SPUG: Seattle Perl Consortium
matt at rearviewmirror.org
Tue Aug 3 14:04:21 CDT 2004
Jonathan Gardner said:
> I have a proposal that many of you won't like and frankly, I don't think
> it will work in its current working form. I'd like some input and ideas
> positive or negative. If we could get it working, I think it will be a
> huge benefit to all of us.
I don't know how much room I have to speak on this; I am a consultant, but
Perl is a tool for the work I do, not the main focus of my consultancy. I
suspect that is true of many of the "Perl Consultants" on this list, and
so joining an organization focused on Perl wouldn't be very
But frankly, this sounds like it has all the disadvantages of working for
someone else with none of the advantages of being independent. I'm
particularly uncomfortable with the idea of a "union"; as a technical
consultant, I sell my services based on my skills and abilities, not a
negotiated pay schedule based on seniority and dues paid. Unionized labor
is a solution to the powerlessness of workers who are interchangable;
that's not a problem we face. Look at the "success" of the engineering
union over at Boeing; I know a number of engineers who nearly quit in
disgust when the whole thing started, and since then have either left for
other companies or are cynically amused at the problems the union is
Yes, there are advantages to collaboration, but they're best limited to
specific areas and actions. For example, it's an excellent idea to pool
certain common resources; shared office space, vendor-neutral advertising
(e.g. the advantages of Perl in business, supporting local business
through local consultancies, etc), buyer's cooperatives for services, even
things like office supplies and printing services.
However, sharing of vendor-specific marketing, group proposals, etc. gets
into areas of job allocation, hierarchies of consultants, and all sorts of
cures that are worse than the disease. OK, the Perl consulting market is
contracting. Is that because there aren't enough big Perl groups bidding
for the available jobs? No, it's because there are fewer Perl jobs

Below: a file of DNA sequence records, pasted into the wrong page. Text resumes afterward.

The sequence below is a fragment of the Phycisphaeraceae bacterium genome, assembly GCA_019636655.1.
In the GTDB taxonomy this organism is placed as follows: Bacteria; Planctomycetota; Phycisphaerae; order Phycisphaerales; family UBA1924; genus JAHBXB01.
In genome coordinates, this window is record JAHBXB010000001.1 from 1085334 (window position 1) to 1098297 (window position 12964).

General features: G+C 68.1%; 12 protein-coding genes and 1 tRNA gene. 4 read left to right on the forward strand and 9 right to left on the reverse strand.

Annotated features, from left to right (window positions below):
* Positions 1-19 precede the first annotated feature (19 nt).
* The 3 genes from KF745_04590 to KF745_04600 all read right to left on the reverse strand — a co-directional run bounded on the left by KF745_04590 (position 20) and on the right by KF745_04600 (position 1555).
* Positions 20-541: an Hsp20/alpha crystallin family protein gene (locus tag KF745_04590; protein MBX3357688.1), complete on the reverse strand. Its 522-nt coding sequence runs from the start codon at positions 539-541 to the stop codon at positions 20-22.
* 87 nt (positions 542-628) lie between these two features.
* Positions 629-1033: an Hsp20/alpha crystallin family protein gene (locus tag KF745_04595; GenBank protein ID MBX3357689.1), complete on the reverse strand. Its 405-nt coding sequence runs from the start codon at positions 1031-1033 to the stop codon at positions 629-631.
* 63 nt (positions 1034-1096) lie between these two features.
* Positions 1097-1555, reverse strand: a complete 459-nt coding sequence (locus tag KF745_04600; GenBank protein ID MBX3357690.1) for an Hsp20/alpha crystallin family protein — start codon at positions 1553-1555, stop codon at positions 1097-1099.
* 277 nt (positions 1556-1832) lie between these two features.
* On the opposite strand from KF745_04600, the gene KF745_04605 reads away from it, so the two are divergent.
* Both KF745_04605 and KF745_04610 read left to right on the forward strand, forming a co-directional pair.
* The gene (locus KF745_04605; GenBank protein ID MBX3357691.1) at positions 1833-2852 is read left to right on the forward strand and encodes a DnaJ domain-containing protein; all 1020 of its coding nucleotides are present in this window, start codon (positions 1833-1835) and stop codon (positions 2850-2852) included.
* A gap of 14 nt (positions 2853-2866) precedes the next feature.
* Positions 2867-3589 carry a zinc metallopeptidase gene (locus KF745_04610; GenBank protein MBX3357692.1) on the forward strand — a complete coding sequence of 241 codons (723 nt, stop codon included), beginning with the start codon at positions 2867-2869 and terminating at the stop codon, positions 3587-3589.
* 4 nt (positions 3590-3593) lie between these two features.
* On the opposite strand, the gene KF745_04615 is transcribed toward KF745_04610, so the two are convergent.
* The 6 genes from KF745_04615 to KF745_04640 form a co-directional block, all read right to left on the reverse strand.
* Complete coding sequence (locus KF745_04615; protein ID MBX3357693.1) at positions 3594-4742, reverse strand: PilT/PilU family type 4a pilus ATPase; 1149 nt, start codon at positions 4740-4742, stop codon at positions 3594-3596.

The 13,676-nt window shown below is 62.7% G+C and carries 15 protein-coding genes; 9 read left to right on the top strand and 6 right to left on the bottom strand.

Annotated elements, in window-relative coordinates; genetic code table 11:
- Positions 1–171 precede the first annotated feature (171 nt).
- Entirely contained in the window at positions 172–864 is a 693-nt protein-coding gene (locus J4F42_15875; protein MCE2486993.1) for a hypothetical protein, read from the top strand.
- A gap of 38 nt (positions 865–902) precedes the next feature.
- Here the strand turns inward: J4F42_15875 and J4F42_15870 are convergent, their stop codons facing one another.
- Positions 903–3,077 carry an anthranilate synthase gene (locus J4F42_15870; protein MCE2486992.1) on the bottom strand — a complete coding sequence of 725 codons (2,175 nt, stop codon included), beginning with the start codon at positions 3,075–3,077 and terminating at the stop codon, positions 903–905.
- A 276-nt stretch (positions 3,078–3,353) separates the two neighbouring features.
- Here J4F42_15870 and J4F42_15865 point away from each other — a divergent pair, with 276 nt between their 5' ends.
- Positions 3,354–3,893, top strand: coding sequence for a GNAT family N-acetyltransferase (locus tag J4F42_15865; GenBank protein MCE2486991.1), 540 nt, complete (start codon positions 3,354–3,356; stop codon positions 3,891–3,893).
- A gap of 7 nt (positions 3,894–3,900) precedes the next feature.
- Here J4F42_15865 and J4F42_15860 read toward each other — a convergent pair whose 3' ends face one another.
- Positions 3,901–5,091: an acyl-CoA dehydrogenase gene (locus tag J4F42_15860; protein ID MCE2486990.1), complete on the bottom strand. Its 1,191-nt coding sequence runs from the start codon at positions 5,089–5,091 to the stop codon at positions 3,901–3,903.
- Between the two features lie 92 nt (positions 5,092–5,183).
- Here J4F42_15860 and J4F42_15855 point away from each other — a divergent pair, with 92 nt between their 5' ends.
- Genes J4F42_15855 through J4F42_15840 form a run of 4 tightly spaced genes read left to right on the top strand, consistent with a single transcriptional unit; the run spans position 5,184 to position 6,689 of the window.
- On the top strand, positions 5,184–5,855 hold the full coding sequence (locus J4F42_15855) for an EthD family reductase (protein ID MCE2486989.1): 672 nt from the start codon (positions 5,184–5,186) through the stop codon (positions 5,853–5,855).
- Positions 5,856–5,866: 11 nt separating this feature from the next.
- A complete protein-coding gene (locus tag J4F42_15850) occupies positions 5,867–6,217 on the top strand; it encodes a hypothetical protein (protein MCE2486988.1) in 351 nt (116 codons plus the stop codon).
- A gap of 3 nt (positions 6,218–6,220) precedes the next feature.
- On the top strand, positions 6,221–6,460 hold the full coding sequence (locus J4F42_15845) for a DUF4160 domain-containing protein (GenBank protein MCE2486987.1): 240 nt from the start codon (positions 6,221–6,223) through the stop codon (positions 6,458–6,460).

available. So, then, the best solutions are to increase the number of Perl
jobs or decrease the number of Perl consultants. The first is something an
organization can do; see below. The second is something an organization
could only do by such measures as "certification" of "legitimate"
consultants (a moment while I clear the nasty taste from my mouth) or
forcing independents out of business. Meanwhile, as individuals, some will
physically move to other areas, some will change their business to adjust
to the changes in demand, others will fail. The organization as a whole
may survive, but as individuals, the options are exactly the same within
the organization as without, except that inside the organization we could
have compensation adjustments and performance reviews and cake.
Though, if it's *good* cake, it might be worth it.
> In the future, if this is successful, we can expand this into the Seattle
> Open Source / Free Software Consortium, or maybe even a world-wide
> organization with chapters in every major city.
Maybe. Would that be a good thing?
GSLUG started to create a Washington Linux Council last year; the effort
didn't fail, exactly, so much as it fizzled out for lack of resources.
Something like that could be very effective; it's modeled after the
advocacy groups who do so much advertising ("Behold the power of cheese",
etc.) They don't advertise specific organizations; they increase market
awareness of widgets and their capabilities, and it's up to the individual
widget-makers to turn that increased visibility and interest into sales.
Here, such a collaboration could market the capabilities of Perl in
business, the advantages over other popular programming languages, and in
general just get non-technical business people thinking of Perl (and Perl
consultants) as people who can get things done for them. When we as a
whole have business people (a.k.a. "clients") thinking about Perl as a
possibility, individual advertising dollars will be much more effective
for our own consultancies. With less money spent, because we won't be
paying as much for accountants and offices and cake.
matt at rearviewmirror.org
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